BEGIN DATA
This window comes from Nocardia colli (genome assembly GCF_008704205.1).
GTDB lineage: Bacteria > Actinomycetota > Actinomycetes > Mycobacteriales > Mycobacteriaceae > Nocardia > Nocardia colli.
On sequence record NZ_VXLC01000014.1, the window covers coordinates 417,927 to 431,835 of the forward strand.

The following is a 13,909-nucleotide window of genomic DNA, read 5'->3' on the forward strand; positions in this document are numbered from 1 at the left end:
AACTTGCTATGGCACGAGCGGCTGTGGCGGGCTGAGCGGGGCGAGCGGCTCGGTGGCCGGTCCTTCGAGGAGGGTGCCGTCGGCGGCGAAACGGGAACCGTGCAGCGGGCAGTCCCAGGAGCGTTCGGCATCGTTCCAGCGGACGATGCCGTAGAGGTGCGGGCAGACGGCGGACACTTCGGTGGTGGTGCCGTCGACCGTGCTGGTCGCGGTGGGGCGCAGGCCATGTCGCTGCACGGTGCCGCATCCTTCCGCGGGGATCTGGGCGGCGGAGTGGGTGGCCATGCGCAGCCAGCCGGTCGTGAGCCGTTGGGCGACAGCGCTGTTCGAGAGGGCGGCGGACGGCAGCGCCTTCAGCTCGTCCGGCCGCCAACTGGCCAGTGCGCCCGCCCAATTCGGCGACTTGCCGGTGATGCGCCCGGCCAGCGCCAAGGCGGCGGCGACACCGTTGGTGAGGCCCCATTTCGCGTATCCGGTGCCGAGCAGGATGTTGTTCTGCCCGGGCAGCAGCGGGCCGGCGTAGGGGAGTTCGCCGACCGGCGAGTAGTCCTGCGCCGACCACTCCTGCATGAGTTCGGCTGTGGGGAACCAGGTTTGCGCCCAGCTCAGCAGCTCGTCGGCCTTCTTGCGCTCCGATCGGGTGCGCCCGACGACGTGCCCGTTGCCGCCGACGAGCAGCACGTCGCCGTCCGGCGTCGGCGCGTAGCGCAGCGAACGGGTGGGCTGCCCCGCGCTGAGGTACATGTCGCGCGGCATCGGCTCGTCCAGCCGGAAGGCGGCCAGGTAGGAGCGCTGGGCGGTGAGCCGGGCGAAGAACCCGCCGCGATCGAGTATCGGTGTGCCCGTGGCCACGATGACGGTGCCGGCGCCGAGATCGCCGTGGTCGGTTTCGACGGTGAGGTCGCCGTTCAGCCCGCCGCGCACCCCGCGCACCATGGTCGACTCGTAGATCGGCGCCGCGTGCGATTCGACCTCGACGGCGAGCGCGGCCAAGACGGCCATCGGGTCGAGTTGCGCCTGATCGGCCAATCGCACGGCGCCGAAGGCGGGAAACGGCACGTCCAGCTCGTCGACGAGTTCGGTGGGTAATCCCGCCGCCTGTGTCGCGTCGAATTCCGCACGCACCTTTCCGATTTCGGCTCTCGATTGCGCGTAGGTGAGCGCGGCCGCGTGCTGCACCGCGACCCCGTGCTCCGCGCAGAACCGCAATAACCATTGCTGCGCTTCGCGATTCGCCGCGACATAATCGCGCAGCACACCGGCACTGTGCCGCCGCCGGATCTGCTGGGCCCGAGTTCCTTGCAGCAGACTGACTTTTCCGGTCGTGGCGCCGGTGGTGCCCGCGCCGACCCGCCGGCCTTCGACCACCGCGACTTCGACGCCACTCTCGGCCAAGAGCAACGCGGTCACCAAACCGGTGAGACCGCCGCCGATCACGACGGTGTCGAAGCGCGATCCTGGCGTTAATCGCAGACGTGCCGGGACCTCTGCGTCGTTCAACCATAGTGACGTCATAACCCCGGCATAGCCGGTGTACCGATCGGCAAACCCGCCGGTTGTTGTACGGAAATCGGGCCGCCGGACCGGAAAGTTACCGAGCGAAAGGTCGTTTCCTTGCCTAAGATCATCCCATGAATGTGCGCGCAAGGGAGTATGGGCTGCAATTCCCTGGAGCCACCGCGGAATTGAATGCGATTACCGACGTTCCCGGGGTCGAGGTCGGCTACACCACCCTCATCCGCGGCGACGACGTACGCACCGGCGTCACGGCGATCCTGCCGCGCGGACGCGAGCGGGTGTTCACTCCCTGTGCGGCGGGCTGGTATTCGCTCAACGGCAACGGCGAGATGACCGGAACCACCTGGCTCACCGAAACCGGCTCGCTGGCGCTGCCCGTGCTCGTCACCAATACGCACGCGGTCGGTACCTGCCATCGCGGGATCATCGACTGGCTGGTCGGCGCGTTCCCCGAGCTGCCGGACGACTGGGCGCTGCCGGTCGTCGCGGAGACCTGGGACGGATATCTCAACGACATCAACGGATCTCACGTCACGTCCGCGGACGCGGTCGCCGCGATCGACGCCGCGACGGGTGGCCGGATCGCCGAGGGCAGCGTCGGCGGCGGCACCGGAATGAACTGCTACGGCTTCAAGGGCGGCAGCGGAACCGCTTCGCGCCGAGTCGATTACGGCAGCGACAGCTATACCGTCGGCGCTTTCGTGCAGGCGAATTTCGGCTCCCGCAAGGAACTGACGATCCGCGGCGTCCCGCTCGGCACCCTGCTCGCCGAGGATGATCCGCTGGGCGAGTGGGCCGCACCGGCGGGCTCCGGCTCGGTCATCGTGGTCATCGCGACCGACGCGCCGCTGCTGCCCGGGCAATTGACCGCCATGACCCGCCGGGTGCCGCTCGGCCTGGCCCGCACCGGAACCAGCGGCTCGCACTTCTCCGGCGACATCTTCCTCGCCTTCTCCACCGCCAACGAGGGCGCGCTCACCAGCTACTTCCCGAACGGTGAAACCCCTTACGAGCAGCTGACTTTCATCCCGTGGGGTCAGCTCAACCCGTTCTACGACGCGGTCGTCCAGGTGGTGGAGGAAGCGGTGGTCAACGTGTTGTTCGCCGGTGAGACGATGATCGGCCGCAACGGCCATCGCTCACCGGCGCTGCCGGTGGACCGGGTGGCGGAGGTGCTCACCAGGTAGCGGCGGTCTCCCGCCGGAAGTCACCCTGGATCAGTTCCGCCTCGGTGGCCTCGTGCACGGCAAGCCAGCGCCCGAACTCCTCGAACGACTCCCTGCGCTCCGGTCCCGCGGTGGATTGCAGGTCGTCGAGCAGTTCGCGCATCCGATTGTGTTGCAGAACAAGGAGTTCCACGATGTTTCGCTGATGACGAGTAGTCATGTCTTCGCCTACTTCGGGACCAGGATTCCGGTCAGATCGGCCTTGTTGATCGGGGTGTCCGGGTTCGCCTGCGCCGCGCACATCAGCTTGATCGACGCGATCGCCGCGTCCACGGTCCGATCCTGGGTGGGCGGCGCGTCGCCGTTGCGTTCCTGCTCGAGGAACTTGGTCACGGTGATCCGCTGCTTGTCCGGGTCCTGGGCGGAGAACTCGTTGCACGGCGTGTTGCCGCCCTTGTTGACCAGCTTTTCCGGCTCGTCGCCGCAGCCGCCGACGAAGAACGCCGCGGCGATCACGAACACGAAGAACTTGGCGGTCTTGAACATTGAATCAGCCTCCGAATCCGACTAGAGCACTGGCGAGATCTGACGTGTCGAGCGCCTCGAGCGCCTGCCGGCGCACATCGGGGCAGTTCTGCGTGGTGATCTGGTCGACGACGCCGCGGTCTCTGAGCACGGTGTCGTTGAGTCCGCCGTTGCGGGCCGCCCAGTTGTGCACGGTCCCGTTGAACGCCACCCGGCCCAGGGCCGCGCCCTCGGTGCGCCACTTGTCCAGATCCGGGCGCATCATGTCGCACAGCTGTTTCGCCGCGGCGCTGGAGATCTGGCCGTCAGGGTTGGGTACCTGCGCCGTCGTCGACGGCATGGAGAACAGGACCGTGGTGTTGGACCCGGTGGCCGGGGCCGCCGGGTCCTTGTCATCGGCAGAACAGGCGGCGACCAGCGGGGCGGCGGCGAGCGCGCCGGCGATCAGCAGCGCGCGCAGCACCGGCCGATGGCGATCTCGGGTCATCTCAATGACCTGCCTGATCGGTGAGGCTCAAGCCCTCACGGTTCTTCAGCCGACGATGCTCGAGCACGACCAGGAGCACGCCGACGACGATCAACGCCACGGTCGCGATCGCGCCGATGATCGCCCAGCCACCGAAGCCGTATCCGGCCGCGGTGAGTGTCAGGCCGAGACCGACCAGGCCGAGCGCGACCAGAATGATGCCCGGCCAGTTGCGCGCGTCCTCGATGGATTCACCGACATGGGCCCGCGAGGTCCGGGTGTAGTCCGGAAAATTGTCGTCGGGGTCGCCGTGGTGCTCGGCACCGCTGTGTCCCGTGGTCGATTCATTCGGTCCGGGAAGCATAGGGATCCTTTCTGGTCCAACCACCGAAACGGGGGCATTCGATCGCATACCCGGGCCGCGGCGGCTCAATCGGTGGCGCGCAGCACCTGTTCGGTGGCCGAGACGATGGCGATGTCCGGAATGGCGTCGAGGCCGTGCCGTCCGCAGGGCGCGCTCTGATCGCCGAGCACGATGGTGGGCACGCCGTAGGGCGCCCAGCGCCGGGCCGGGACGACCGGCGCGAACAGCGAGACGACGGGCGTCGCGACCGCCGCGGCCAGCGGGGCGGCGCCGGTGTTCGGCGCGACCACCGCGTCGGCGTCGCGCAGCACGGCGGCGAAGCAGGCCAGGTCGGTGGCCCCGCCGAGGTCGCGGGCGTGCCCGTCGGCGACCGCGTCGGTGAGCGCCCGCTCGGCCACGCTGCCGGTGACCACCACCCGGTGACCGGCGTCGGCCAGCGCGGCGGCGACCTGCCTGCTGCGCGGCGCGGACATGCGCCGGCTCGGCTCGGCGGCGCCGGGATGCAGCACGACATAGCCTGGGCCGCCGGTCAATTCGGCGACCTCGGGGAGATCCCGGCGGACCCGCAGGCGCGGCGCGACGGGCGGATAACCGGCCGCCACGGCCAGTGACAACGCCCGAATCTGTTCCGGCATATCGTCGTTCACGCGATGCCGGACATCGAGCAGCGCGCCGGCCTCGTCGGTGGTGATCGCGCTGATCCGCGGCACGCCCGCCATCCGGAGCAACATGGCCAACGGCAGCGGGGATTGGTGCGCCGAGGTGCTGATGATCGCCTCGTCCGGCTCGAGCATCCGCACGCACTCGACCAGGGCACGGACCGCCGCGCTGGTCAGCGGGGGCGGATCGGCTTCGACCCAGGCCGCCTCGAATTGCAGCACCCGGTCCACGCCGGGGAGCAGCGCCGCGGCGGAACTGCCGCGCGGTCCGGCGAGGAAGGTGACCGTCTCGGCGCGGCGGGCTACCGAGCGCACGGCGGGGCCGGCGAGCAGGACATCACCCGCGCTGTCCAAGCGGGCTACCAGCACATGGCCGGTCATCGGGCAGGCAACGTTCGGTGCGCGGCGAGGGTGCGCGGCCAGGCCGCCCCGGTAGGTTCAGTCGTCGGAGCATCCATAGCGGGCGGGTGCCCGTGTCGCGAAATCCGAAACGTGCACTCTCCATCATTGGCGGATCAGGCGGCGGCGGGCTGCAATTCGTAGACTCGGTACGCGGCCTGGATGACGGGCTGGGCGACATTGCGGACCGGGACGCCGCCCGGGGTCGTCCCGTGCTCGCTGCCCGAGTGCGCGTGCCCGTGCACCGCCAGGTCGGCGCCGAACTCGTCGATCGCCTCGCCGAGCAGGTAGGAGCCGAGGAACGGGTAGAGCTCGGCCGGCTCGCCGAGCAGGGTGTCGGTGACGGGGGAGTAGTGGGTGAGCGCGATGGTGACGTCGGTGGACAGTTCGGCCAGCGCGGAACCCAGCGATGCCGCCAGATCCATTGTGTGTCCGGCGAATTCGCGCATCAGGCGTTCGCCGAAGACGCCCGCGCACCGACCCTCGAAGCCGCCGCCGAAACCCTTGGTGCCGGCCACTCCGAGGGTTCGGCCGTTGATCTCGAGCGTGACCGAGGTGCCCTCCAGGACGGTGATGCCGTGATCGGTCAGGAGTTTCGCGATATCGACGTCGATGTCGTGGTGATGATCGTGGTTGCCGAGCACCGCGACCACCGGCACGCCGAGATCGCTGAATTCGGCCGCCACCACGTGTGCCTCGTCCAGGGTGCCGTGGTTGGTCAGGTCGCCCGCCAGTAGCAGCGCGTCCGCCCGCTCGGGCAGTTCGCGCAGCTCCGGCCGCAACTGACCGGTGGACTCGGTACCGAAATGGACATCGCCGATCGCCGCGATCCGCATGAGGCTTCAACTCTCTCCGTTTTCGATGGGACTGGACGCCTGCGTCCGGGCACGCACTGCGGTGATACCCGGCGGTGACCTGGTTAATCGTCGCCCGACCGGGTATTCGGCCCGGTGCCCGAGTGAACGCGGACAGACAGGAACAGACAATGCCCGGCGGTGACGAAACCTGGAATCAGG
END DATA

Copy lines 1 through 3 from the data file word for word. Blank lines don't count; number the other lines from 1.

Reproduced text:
This window comes from Nocardia colli (genome assembly GCF_008704205.1).
GTDB lineage: Bacteria > Actinomycetota > Actinomycetes > Mycobacteriales > Mycobacteriaceae > Nocardia > Nocardia colli.
On sequence record NZ_VXLC01000014.1, the window covers coordinates 417,927 to 431,835 of the forward strand.